Today I made a most remarkable discovery. To understand just how remarkable we need to go back in time more than thirty years to when I was a little girl and playing with my some conically-shaped weights that belonged to my grandfather. I can’t remember how old I was, possibly seven. I was swinging said weights around in large circles above my head and back down again as fast as I possibly could.
“Don’t do that,” said my mother.
The next minute I had managed to get my thumb caught between them and totally squashed it. It really hurt. I still remember the pain. My mother put my thumb in cold water then hot water. But nothing helped.
As a result of my own stupidity, I have lived with a flat thumb since that day. When I was a teenager I was ashamed of it and would curl it up in my palm, hiding it like a deformity. In later years I have grown used to it. It is actually quite useful. For example I can never remember which is left or which is right, especially in moments of severe stress, like when I am map-reading. “Flat thumb or thin thumb?” shouts Rupert just as we’re about to miss the turning. Flat thumb is right, thin thumb is left.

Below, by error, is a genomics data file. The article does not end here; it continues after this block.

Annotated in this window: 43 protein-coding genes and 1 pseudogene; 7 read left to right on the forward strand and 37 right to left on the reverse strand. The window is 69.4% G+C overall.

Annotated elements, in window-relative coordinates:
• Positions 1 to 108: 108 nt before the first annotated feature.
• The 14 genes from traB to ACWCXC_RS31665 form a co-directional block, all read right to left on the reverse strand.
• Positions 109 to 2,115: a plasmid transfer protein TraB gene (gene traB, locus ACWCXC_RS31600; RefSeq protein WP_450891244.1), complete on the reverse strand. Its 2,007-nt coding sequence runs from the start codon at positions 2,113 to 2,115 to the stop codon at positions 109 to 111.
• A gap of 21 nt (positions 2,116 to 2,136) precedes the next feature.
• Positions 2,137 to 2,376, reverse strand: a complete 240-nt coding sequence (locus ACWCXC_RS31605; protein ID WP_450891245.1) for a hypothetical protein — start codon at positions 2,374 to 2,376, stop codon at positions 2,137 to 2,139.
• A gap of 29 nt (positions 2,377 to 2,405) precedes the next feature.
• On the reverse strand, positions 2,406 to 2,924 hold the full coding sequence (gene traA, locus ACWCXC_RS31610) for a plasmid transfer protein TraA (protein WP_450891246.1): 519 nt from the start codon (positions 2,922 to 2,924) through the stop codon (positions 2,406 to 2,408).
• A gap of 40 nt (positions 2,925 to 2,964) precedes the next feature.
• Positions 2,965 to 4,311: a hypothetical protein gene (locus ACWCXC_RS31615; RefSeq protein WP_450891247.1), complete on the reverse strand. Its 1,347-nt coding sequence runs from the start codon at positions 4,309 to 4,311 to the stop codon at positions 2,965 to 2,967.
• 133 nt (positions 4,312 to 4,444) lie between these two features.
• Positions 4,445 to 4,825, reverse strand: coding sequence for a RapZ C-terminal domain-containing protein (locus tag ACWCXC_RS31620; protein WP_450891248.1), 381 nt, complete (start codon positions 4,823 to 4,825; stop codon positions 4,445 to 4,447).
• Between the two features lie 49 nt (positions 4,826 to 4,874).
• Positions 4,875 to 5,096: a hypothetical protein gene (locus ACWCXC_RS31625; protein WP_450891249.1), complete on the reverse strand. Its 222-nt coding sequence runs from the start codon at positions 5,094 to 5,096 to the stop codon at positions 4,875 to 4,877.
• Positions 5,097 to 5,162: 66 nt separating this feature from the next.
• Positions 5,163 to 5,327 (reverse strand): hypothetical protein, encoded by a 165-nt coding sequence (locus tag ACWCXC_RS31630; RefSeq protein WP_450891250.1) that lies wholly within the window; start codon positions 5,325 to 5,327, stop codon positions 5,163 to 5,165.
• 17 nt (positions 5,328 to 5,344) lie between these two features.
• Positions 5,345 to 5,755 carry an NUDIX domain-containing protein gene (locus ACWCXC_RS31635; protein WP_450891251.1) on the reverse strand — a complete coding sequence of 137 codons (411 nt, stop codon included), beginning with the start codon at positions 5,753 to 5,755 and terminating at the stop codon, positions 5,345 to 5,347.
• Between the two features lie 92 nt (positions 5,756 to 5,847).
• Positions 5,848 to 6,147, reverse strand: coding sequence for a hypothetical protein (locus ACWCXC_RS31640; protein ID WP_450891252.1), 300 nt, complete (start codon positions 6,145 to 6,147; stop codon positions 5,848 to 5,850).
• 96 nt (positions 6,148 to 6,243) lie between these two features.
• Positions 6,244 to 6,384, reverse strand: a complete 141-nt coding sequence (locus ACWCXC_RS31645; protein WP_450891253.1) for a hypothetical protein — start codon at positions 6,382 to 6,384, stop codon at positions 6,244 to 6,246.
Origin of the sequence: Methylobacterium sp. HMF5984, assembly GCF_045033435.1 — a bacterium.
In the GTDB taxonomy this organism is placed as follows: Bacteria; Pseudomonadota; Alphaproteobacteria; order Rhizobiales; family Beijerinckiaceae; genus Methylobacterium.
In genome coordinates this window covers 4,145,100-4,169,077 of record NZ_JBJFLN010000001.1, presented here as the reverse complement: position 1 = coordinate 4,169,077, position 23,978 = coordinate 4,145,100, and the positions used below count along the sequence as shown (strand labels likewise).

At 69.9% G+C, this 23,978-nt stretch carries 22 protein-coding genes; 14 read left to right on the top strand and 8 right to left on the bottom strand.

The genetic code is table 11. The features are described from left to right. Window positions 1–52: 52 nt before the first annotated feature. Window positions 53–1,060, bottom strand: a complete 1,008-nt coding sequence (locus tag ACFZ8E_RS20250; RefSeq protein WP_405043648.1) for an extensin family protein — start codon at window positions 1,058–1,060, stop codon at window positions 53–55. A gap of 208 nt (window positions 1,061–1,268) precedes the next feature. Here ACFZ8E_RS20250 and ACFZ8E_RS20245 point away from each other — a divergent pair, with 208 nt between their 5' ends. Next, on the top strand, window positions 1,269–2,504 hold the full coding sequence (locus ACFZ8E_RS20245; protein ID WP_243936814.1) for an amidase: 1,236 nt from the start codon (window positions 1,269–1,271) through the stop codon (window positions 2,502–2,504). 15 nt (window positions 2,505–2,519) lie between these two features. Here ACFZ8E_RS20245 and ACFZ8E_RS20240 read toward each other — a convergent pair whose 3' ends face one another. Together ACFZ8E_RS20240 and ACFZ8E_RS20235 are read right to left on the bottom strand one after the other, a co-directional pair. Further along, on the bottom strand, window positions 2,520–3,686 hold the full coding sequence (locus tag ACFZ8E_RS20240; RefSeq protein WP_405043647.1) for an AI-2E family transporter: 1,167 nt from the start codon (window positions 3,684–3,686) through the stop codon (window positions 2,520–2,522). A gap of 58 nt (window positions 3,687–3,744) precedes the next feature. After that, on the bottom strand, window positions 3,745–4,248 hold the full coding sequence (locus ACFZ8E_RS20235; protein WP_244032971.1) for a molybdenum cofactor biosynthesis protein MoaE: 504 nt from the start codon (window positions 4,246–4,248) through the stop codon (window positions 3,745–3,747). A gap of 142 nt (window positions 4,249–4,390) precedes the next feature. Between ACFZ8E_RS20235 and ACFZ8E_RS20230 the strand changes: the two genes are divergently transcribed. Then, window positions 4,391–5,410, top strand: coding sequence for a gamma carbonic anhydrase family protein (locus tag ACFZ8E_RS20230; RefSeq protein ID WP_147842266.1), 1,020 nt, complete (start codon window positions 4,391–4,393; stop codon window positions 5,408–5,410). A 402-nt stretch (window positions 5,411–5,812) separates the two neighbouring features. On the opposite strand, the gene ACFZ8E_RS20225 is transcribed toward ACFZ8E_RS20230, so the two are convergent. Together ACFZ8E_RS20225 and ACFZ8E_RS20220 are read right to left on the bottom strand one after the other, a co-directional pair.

This morning on our way to the club I noticed to my total and utter amazement that Olivia has a flat thumb – and she has never been stupid enough to squash it. Somehow my flat thumb must have become part of my genetic make-up and as she is identical to me in every aspect, she has inherited it. Incredible. There is just as much difference between her thumbs as mine. And it is her right thumb that is flat, just like mine.
The other two don’t have this genetic quirk. Bea has two flat thumbs, one rather more chewed than the other on account of her constantly sucking it. Leo has very elegant thumbs, like his father.
Was Olivia upset by this discovery? Not a bit of it. “I’m just like you mummy,” she said, giving me an uneven thumbs up.
Copyright: Helena Frith Powell 2008